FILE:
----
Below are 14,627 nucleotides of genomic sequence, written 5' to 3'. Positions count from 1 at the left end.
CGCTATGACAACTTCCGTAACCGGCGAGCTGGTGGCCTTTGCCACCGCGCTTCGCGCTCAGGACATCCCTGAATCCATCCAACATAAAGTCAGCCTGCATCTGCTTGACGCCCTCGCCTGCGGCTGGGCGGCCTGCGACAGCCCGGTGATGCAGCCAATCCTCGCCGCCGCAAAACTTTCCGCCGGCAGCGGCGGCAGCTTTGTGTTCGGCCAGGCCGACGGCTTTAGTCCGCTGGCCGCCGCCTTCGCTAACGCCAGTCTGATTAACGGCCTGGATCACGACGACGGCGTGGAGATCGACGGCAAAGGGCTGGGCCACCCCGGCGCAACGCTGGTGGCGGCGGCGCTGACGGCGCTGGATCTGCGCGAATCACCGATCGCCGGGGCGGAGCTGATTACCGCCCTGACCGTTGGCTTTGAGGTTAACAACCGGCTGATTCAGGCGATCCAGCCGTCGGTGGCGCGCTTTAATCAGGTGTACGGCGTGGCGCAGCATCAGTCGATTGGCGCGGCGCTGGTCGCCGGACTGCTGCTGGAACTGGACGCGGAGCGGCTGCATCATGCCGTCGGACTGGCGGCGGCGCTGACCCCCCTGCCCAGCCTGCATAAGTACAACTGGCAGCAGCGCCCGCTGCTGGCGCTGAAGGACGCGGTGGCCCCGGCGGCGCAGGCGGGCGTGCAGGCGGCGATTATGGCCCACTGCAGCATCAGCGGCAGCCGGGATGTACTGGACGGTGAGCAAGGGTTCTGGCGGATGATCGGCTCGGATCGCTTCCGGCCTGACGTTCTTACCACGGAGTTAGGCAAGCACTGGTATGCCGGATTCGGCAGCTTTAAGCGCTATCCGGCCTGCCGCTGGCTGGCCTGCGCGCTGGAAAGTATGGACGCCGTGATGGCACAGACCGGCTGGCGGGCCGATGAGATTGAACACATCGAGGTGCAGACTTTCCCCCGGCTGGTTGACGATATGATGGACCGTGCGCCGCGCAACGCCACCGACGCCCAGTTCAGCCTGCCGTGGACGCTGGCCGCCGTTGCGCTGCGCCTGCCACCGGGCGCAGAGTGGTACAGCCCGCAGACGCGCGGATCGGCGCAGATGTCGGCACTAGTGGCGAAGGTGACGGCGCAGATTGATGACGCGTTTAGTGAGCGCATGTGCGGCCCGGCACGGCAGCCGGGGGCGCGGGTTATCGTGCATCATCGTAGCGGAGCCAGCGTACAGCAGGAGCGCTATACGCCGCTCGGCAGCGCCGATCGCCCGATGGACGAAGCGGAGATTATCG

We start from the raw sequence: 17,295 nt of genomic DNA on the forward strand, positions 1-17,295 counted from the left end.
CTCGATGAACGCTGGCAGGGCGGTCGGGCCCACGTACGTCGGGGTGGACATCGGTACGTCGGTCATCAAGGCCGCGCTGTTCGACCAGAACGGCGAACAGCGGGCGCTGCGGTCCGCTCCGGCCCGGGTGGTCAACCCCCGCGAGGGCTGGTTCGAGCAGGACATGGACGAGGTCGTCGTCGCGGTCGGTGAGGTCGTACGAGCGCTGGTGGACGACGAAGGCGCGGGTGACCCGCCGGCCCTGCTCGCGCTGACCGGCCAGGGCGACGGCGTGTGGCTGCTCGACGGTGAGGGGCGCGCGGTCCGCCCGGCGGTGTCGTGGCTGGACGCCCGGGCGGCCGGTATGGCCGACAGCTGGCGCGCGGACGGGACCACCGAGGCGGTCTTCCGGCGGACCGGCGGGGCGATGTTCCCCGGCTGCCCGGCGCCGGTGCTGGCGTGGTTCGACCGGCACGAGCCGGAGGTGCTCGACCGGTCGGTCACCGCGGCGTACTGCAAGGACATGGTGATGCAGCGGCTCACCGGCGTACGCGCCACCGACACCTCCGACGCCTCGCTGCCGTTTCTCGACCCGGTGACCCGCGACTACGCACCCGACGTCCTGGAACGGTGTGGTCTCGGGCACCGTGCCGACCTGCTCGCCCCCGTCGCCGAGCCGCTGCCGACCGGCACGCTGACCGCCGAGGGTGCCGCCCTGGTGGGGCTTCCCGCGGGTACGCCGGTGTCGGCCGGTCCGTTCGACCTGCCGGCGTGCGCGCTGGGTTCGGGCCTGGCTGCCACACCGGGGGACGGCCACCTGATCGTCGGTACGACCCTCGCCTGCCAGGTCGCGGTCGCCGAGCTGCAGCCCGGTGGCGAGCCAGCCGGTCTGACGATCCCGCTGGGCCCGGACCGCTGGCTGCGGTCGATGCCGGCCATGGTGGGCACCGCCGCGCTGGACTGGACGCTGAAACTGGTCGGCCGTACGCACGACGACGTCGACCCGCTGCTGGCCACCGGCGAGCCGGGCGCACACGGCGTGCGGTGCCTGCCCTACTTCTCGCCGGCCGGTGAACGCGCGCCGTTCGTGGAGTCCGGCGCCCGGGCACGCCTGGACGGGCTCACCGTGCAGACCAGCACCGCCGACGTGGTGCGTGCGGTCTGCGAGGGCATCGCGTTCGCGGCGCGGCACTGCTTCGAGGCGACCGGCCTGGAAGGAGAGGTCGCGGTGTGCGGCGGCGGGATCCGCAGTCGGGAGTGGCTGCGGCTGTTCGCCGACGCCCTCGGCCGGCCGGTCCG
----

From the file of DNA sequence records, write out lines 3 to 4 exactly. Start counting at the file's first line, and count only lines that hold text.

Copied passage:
We start from the raw sequence: 17,295 nt of genomic DNA on the forward strand, positions 1-17,295 counted from the left end.
CTCGATGAACGCTGGCAGGGCGGTCGGGCCCACGTACGTCGGGGTGGACATCGGTACGTCGGTCATCAAGGCCGCGCTGTTCGACCAGAACGGCGAACAGCGGGCGCTGCGGTCCGCTCCGGCCCGGGTGGTCAACCCCCGCGAGGGCTGGTTCGAGCAGGACATGGACGAGGTCGTCGTCGCGGTCGGTGAGGTCGTACGAGCGCTGGTGGACGACGAAGGCGCGGGTGACCCGCCGGCCCTGCTCGCGCTGACCGGCCAGGGCGACGGCGTGTGGCTGCTCGACGGTGAGGGGCGCGCGGTCCGCCCGGCGGTGTCGTGGCTGGACGCCCGGGCGGCCGGTATGGCCGACAGCTGGCGCGCGGACGGGACCACCGAGGCGGTCTTCCGGCGGACCGGCGGGGCGATGTTCCCCGGCTGCCCGGCGCCGGTGCTGGCGTGGTTCGACCGGCACGAGCCGGAGGTGCTCGACCGGTCGGTCACCGCGGCGTACTGCAAGGACATGGTGATGCAGCGGCTCACCGGCGTACGCGCCACCGACACCTCCGACGCCTCGCTGCCGTTTCTCGACCCGGTGACCCGCGACTACGCACCCGACGTCCTGGAACGGTGTGGTCTCGGGCACCGTGCCGACCTGCTCGCCCCCGTCGCCGAGCCGCTGCCGACCGGCACGCTGACCGCCGAGGGTGCCGCCCTGGTGGGGCTTCCCGCGGGTACGCCGGTGTCGGCCGGTCCGTTCGACCTGCCGGCGTGCGCGCTGGGTTCGGGCCTGGCTGCCACACCGGGGGACGGCCACCTGATCGTCGGTACGACCCTCGCCTGCCAGGTCGCGGTCGCCGAGCTGCAGCCCGGTGGCGAGCCAGCCGGTCTGACGATCCCGCTGGGCCCGGACCGCTGGCTGCGGTCGATGCCGGCCATGGTGGGCACCGCCGCGCTGGACTGGACGCTGAAACTGGTCGGCCGTACGCACGACGACGTCGACCCGCTGCTGGCCACCGGCGAGCCGGGCGCACACGGCGTGCGGTGCCTGCCCTACTTCTCGCCGGCCGGTGAACGCGCGCCGTTCGTGGAGTCCGGCGCCCGGGCACGCCTGGACGGGCTCACCGTGCAGACCAGCACCGCCGACGTGGTGCGTGCGGTCTGCGAGGGCATCGCGTTCGCGGCGCGGCACTGCTTCGAGGCGACCGGCCTGGAAGGAGAGGTCGCGGTGTGCGGCGGCGGGATCCGCAGTCGGGAGTGGCTGCGGCTGTTCGCCGACGCCCTCGGCCGGCCGGTCCG